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Article Caveat,

Kids At Risk Action fully supports the hardworking social workers, educators and others

trying to help the growing numbers of at risk children in our nation.

These sad child deaths are avoidable.

Our comments as to how are posted at the end of this article.


The discontinuation of home visits by social workers in most U.S. counties during the COVID pandemic is causing exponentially more serious child abuse, child trauma and death.

This NY Times article demonstrates how unable our institutions are to protect children sealed in toxic homes due to the lockdown.


40-day old Aiden Braden’s mother Kristina reported Aiden’s death on Facebook 38 days after social workers had responded to a child abuse hotline in Tollhouse California.  Only after Aiden died did the County workers visit the home and remove Aiden’s twin brother.

Kristina Braden had already lost custody of her 3 oldest children because of her drug addiction and a long history of child neglect.

Blaming social workers for not physically intervening when they were in lockdown solves nothing. It was just last month that a judge dismissed the charges of “failure to protect” against the workers involved in the death of 8 year-old Gabriel Fernandez.

Our institutions are failing children.  You and I determine through the legislators we support what those institutions have to work with.

Facebook is not a Mandated Reporter – but it has come to this in California where the State’s Surgeon General Nadine Burke Harris has declared child abuse and childhood trauma an epidemic.  All states are facing this problem.

Had Kristina not reported Aiden’s death on Facebook, it is a valid to ask the question when would the boy’s death have been discovered?  Vulnerable children are now almost completely hidden with no one to turn to or check on them.

Prior to the COVID pandemic, a Washington University St Louis Study concluded that 37% of American children are reported to child protective services in this nation by their 18th birthday.

Without community awareness, concern and willpower to support the people, programs and policies to help troubled families and their at risk children, this story is the very tip of a giant iceberg of tens of millions of at risk children growing up in a nation that won’t protect them.  Today, California’s child protection system oversees about 90,000 other children in homes like Aiden’s.

Is that a community that you want to be part of?

Surgeon General Harris’ book more completely explains the impact of child abuse on children and the communities they live in.  I recommend it highly for understanding how to make communities safer for children.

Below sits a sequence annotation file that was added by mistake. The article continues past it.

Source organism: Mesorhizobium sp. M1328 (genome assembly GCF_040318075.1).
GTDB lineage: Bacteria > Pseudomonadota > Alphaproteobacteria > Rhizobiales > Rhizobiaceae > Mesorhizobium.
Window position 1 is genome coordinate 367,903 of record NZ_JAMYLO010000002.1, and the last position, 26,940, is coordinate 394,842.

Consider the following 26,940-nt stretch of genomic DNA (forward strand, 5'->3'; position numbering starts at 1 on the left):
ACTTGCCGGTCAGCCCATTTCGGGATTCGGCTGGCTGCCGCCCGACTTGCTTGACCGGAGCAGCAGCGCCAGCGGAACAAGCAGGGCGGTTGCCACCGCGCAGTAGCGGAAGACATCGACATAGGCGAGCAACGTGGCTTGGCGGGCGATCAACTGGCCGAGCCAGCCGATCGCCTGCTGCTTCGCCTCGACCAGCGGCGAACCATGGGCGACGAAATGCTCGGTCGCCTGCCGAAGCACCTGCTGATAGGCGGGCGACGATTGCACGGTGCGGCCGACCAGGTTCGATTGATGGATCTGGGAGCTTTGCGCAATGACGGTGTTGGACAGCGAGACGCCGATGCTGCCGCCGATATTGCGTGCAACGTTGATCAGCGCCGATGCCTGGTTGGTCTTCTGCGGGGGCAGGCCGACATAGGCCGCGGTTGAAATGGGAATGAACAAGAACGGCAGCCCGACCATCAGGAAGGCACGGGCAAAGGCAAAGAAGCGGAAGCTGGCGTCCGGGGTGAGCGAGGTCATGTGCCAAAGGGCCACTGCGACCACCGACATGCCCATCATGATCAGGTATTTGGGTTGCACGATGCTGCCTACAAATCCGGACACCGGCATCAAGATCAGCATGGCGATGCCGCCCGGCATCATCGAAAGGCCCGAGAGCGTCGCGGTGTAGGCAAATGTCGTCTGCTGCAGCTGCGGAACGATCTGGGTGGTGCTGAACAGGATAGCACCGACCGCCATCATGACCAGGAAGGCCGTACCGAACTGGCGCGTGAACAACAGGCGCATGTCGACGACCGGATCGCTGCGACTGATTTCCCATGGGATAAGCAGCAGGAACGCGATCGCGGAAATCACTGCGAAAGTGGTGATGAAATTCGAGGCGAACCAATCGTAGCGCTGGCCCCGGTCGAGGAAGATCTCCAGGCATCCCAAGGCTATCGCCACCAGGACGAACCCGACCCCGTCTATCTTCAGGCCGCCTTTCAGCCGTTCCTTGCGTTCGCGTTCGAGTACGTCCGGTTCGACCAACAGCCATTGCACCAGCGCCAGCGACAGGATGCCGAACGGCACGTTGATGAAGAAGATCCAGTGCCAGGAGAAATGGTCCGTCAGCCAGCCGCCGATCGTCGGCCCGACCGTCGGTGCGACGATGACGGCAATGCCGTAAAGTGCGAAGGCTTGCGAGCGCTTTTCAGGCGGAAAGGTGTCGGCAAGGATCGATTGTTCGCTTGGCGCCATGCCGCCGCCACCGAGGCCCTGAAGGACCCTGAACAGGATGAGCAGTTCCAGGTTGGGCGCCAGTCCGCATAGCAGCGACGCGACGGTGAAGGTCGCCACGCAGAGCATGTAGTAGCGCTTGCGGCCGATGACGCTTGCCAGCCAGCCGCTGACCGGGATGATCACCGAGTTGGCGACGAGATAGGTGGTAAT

Once the ACES healing model replaces America’s centuries old punishment model, we can look forward to more help for struggling families and their at risk children and healthier, happier and safer communities.  Until that, this story will be just one of millions about children suffering avoidable traumas and deaths in the wealthiest nation on the planet.

By Garrett Therolf, Daniel Lempres and Aksaule Alzhan

  • 7, 2020, 3:00 a.m. ET
    • 2

TOLLHOUSE, Calif. — In February, the child abuse hotline for Tollhouse, a small community in the Central Valley, received the first of several tips raising urgent concerns about the well-being of twin infant boys.

Child welfare workers quickly concluded that the infants, just 2 days old, were at grave risk. When they visited the mother, Kristina Braden, she readily admitted that her methamphetamine addiction had continued far into her pregnancy, case records show. This same addiction had contributed to a well-documented history of neglect that had already caused Ms. Braden to lose custody of her three older children.

The warning signs should have triggered an immediate intervention to protect the babies. Yet for the next month, as the coronavirus took off and California declared a stay-at-home order statewide in mid-March, the child welfare agency did almost nothing other than asking Ms. Braden to take a drug test, which she failed to do, records show.

The agency intervened only after an employee noticed that Ms. Braden had posted on Facebook that one child, Aiden, had died. The posting came 38 days after the initial call to the hotline.

Autopsy results are pending, but child welfare officials have determined that Aiden’s death was the result of neglect; his mother, who declined to comment, was found to be on methamphetamines the day after Aiden’s body was discovered in her bed, and the surviving infant was immediately removed from her care. Ms. Braden has not been criminally charged.

#child abuse#child protection #child death #statistics